Tuesday, December 29, 2009

Have You Been Spiritually Hazed?

Winkipedia has this to say on the subject of hazing:
"Hazing” refers to any activity expected of someone joining a group (or to maintain full status in a group) that humiliates, degrades or risks emotional and/or physical harm, regardless of the person's willingness to participate. In years past, hazing practices were typically considered harmless pranks or comical antics associated with young men in college fraternities.

Today we know that hazing extends far beyond college fraternities and is experienced by boys/men and girls/women in school groups, university organizations, athletic teams, the military, and other social and professional organizations. Hazing is a complex social problem that is shaped by power dynamics operating in a group and/or organization and within a particular cultural context.

In the context of “any activity expected… [to join] a group…that humiliates, degrades or risks emotional…harm” I endured hazing for two plus decades. In my perspective the dynamic was a power play of a narcissistic woman to see how far she could degrade without protest from the “hazee” or the surrounding crowd.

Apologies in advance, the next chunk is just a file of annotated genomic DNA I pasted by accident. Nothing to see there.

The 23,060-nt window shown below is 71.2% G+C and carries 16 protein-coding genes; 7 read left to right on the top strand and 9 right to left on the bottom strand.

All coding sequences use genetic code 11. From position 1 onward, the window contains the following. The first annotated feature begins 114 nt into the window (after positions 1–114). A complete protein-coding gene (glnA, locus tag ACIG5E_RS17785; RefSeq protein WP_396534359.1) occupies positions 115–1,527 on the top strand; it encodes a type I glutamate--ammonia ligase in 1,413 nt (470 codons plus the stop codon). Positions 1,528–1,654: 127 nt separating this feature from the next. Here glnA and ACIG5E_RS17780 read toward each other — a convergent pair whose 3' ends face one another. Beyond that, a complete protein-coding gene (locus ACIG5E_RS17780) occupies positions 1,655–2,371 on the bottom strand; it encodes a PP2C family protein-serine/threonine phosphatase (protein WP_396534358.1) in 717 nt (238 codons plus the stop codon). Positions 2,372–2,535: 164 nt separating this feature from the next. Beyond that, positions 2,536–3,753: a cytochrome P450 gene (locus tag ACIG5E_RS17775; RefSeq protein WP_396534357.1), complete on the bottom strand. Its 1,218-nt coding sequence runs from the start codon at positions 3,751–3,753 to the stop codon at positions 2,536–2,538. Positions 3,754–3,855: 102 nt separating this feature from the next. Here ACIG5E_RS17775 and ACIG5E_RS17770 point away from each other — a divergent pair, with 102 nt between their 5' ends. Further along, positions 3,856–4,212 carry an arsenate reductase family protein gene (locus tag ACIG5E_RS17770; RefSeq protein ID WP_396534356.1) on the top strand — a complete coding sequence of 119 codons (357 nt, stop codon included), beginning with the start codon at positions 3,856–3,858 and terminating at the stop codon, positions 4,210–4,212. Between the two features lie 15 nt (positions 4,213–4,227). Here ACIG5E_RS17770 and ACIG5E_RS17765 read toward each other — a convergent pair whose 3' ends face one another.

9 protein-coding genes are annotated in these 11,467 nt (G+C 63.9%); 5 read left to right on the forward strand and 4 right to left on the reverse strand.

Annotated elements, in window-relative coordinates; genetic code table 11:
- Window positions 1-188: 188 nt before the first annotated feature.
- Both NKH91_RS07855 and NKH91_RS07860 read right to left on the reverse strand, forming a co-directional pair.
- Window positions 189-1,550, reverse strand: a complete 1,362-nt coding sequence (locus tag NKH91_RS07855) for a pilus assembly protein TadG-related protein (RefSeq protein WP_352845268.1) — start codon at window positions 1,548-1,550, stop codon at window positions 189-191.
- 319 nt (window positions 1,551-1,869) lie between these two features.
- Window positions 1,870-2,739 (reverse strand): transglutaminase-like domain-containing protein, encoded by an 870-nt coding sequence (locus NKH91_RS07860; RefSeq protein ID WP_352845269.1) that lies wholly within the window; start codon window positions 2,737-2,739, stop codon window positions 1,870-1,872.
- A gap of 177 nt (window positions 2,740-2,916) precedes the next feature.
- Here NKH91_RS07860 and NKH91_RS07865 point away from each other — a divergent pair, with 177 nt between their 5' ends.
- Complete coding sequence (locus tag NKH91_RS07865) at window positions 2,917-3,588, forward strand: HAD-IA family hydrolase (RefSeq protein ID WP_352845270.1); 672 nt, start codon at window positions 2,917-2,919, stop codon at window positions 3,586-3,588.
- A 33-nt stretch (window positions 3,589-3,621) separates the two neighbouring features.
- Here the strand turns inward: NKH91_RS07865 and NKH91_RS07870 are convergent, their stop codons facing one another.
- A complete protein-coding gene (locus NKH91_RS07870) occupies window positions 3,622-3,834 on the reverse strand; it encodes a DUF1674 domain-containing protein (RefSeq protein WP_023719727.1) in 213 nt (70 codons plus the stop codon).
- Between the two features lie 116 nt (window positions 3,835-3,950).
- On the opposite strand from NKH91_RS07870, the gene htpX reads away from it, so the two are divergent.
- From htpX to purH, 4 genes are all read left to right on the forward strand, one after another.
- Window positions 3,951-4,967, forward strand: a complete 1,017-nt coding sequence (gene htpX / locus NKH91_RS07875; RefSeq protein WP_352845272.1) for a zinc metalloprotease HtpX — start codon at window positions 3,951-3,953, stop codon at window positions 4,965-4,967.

For example: a church member spends a holiday with a family member outside of the church with whom they share a relatively strong bond. Upon the next church service, the pastor would stand to her feet and say God had revealed a “rebellious spirit” to her: like Achan and the hidden gold, there was sin “hidden in the camp”.

Whenever she made that announcement, my heart would beat faster, my mouth would go cotton dry, and often I would sweat a vile smell from sheer fear.
She would then begin to vaguely list the symptoms of the afflicted person. Each church member had been assigned evil character traits by the pastor. If she spoke of a family spirit or someone that was always tired (I had an auto-immune disease- fatigue is a normal symptom) I knew my number was up: God through her was about to check my loyalty by public ridicule.